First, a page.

Saturday, January 7, 2012

The Year of Knowledge: Psychopaths vs. Sociopaths

I love science. No matter how much you learn, there is always something new being discovered, re-worked, changed. Love. It. So, for the Year of Knowledge, I decided to make Saturdays to be my Super Science Saturdays! Today, we will look at a topic that caught my attention while watching an episode of Criminal Minds: What is the difference between a psychopath and a sociopath?

First, let's start with how they are the same.  They are both diagnosed in the DSM-IV (Also know as the Bible of Psychology) as a subset of the larger psychological disorder: Antisocial Personality Disorder. As such, they are going to have quite a few similar traits. Both sociopaths and psychopaths have a high disregard for others, others' rights, and others' feelings. They have a pathological disregard for rules and laws and feel no remorse for their actions. They are also known to have bouts of anger, rage, and violence.

So if they are so similar, and listed as subset of a larger disorder, are they really different? While some psychologists will use the terms interchangeably, most do agree that the two disorders do have several important differences. Looking at each one individually will help to highlight these differences.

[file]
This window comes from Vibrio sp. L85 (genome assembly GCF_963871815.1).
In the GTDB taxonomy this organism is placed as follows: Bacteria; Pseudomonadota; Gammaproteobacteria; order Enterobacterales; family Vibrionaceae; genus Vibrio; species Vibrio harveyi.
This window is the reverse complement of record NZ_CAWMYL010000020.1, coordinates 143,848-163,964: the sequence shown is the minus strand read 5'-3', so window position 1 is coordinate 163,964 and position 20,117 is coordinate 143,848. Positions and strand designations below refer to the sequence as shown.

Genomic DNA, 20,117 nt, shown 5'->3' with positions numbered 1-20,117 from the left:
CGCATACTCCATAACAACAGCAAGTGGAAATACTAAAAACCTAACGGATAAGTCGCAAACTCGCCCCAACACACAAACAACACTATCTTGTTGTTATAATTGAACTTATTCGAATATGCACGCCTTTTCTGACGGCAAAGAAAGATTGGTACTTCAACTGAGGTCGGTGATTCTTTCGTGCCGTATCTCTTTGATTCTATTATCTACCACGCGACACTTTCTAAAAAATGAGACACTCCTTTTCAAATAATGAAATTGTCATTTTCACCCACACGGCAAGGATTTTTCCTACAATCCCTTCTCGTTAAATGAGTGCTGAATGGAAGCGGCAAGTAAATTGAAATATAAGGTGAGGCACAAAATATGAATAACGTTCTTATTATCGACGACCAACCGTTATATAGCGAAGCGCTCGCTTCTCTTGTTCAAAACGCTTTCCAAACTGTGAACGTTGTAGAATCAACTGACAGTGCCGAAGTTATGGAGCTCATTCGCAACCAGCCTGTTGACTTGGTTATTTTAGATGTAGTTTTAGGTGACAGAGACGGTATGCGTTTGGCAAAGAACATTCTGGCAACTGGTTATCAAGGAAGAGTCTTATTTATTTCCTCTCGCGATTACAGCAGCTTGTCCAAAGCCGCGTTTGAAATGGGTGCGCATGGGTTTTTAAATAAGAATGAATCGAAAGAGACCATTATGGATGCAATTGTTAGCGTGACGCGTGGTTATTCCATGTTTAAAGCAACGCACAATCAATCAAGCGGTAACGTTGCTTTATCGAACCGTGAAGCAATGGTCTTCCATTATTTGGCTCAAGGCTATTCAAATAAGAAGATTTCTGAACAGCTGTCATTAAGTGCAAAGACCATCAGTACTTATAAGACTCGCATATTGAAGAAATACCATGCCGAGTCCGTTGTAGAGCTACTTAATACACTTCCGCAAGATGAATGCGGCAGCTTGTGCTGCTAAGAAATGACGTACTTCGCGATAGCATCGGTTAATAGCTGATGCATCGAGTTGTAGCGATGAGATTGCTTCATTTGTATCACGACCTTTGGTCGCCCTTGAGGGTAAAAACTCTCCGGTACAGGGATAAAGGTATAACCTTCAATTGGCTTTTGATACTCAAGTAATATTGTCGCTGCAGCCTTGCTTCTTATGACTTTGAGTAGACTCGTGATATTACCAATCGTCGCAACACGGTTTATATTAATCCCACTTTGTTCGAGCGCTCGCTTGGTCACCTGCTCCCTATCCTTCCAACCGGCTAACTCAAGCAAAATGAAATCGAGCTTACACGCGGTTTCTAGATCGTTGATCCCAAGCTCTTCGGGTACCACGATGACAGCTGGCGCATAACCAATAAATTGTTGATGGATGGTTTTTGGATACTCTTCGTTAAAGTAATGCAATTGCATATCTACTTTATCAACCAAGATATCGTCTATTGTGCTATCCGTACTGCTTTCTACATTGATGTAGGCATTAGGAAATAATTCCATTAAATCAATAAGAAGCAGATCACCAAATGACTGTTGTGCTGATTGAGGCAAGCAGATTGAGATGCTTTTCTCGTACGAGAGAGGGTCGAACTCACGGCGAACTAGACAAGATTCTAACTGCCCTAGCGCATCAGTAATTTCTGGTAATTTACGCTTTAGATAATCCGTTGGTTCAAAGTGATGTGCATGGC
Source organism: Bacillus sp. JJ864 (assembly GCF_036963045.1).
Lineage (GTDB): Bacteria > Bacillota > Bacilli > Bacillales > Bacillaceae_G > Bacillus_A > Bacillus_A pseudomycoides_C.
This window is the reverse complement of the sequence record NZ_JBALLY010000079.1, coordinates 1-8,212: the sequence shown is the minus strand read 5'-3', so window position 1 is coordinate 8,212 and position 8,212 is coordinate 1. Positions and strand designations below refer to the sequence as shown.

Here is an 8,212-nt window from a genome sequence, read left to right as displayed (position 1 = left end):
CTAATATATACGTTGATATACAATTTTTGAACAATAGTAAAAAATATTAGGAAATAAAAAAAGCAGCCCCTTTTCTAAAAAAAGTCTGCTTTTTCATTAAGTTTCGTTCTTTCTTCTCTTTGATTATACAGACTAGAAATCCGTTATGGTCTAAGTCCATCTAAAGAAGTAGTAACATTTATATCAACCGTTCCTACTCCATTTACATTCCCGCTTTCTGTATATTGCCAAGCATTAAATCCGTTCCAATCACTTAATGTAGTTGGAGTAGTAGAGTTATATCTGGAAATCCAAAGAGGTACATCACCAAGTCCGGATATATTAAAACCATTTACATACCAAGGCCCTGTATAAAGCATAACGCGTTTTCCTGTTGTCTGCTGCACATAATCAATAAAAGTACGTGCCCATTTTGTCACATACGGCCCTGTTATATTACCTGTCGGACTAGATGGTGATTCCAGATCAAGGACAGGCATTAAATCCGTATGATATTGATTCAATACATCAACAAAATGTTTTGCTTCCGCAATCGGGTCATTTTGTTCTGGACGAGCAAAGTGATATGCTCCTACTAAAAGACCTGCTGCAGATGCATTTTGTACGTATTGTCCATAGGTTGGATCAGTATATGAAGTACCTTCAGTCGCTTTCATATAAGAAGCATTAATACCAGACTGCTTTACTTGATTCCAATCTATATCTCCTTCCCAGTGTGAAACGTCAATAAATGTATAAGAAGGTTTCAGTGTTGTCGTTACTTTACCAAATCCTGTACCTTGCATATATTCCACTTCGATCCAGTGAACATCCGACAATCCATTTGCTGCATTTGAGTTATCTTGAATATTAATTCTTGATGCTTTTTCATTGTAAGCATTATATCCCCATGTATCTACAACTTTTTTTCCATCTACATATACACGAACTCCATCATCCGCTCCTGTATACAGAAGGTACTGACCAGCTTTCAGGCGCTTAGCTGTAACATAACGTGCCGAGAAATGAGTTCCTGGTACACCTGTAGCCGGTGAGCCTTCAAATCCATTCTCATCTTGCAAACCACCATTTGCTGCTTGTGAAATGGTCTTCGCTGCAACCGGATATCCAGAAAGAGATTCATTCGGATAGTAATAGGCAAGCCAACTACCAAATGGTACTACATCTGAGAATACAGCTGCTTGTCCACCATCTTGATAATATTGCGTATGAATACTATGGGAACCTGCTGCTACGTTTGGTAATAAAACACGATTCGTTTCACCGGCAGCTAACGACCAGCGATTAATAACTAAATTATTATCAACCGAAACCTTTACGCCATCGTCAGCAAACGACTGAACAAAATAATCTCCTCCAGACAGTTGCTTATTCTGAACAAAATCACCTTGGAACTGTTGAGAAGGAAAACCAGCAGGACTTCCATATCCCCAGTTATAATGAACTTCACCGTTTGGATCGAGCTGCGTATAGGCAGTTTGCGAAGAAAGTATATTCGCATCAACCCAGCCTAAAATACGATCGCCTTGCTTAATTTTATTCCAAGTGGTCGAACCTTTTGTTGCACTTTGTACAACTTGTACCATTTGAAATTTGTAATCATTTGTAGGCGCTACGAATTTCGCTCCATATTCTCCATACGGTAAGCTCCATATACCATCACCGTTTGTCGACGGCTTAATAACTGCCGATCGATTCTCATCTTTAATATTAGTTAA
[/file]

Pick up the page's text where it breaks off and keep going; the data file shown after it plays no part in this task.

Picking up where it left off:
Psychopaths are often charming and personable. They have learned how to mimic "normal" behavior and can adapt to the situation they are in. They are often able to hold jobs, have long-term relationships, and are educated. They are master manipulators. When committing a crime, they are often very detailed and controlled.

Sociopaths, however, appear in behavior as almost the complete opposite of psychopaths. They are very nervous and easily agitated. They are often uneducated and unable to maintain relationships or work. They often exist on the fringes of society. They actually appear to be "crazy" to those around them.

The biggest difference between between psychopaths and sociopaths is etiology, or the cause of the disorder. Psychopaths have an underdeveloped part of the brain that controls emotion and impulses. They are born with this disorder. Sociopaths, however, often have suffered some sort of trauma or abuse that then creates the psychological pathology.

As with most things in psychology, this topic is still debated. However, the next time you are watching some forensic show or movie, you will know with certainty what the difference is between a psychopath and a sociopath.

Thanks to for the information found in this blog!

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